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  1. #51
    Pastiche's Avatar
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    Aug 2005
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    Many many thanks to each of you guys!

    I ...may be getting there
    This is the beginning of my work week, so I'll be gone for most of the next few days (not gone, just not messing w. chems/negs/papers).

    I'll definitely post back once I've made a few more steps forward.

    As for the EI - there is plenty of info in the blacks. I'm comfortable with the 50 iso designation for this film stock.
    I intend to come back with the curves for a few more development tests (more time, more time and then more time).
    Then I'll consider getting married to some papers.. but in all truth.. it's a little early for that. I would rather "fool around" with some papers before committing to any one wholesale.

    Maybe I'll have some print scans to show after another week or so.

  2. #52

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    Jun 2008
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    I have never had good luck using a enlarger timer for precision exposure times for anything, film or paper. A lens in a shutter is an essential tool, also some film has such bad reciprocity characteristics that anything longer than 1/2s or 1s will throw off your measurements, 1/4s is good and generally works for me.

    I am not familiar with the particular film you are testing, and I haven't souped any film in dilute dektol, except some Arista ortho lith. You don't seem to have trouble building density in the highlights but I would be sure you have adequate developer volume to fully develop the amount of film you are souping.

    I don't even use the exact values for Delta 100 in Xtol 1:1 that my testing and spreadsheet "told" me to use, haven't for a while. They were a good starting point though. I also have bumped my EI down to 80ISO from 100ISO at N development. Film in general has such great latitude in the upper density ranges that I figure why not use that area especially if you need to expand contrast to a greater extent than normal N+2 development will get you. Also you can print through highlights all day long, but you can't print shadow detail that just isn't on your negative.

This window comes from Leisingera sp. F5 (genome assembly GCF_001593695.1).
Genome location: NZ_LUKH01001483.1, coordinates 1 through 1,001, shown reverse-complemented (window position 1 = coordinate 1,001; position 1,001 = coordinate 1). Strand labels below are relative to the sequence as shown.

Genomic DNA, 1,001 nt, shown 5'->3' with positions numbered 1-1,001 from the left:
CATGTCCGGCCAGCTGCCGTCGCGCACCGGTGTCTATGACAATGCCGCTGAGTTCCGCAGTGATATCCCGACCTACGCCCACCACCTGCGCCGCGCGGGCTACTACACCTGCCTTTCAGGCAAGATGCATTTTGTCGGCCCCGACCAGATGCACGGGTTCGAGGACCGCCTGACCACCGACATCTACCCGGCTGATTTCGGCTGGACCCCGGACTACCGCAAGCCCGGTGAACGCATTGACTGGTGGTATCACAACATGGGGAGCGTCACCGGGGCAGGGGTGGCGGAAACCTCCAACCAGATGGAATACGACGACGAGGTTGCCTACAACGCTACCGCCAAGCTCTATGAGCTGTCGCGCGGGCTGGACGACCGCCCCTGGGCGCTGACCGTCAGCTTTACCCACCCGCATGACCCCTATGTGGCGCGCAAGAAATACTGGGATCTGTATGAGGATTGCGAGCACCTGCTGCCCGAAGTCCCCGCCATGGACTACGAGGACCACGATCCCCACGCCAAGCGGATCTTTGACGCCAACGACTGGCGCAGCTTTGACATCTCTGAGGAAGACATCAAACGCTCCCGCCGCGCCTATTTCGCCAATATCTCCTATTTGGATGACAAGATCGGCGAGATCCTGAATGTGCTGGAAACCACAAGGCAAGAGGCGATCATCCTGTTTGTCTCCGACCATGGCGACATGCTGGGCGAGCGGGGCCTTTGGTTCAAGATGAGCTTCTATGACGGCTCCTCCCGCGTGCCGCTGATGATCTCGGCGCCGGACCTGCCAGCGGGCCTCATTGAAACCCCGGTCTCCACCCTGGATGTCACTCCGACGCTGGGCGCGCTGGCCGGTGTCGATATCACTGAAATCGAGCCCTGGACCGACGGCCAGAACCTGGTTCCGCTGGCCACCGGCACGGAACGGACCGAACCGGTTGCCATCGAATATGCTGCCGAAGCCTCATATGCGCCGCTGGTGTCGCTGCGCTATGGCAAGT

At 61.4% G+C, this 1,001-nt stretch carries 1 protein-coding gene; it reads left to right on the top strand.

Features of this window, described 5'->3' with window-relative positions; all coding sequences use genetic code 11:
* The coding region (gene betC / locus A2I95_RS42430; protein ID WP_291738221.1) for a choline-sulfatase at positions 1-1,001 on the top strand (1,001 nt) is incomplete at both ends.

I have lots of very dense negatives that make wonderful full range prints. I also have a few negatives that lack detail in the shadows and are an absolute $#%^ to print, but I can still squeeze a great print out of them. This is one of the nice things about BW photography. In the end its the print that matters.

    -=Will
    www.willwilson.com

  3. #53

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    Oct 2002
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    It sounds as though you are quite mechanically minded, and very intuitive. Moreover, you have made impressive progress. Nevertheless, the entire process of constructing film curves ( including determination of the "proper" exposure of the film using the Stouffer tablet ) is detailed by Phil Davis in Beyond The Zone Sytem. The purchase of the book- to have on hand -will supply you with a great reference that you will refer back to over and over again. Also know that there is an entire chapter in the book about matching your film curves to paper curves so that one can use one's data to help achieve that mythical "pefect print". I have no association at all with the BTZS products. However, it would be remiss of me not to tell you that you can have all of your curves plotted automatically by using their Plotter Program with an eye towards producing a negative to fit the paper that you plan to use, i.e., one can match the film curves with the paper curves and grade that you desire to use. The resulting curves will be plotted, and can be printed out, so that you can expose your negatives and develop them in order to achieve the "correct" exposure. Some information might be on BTZS.org, or contact me privately as you desire for further information.

    I agree with the other comments concerning the amazing breadth of knowledge demonstrated on the current thread. The responses have been fabulous, interesting, and informative. Obviously there are those here who could teach a BTZS course!

    Ed
    Last edited by Mahler_one; 04-13-2009 at 09:28 AM. Click to view previous post history.

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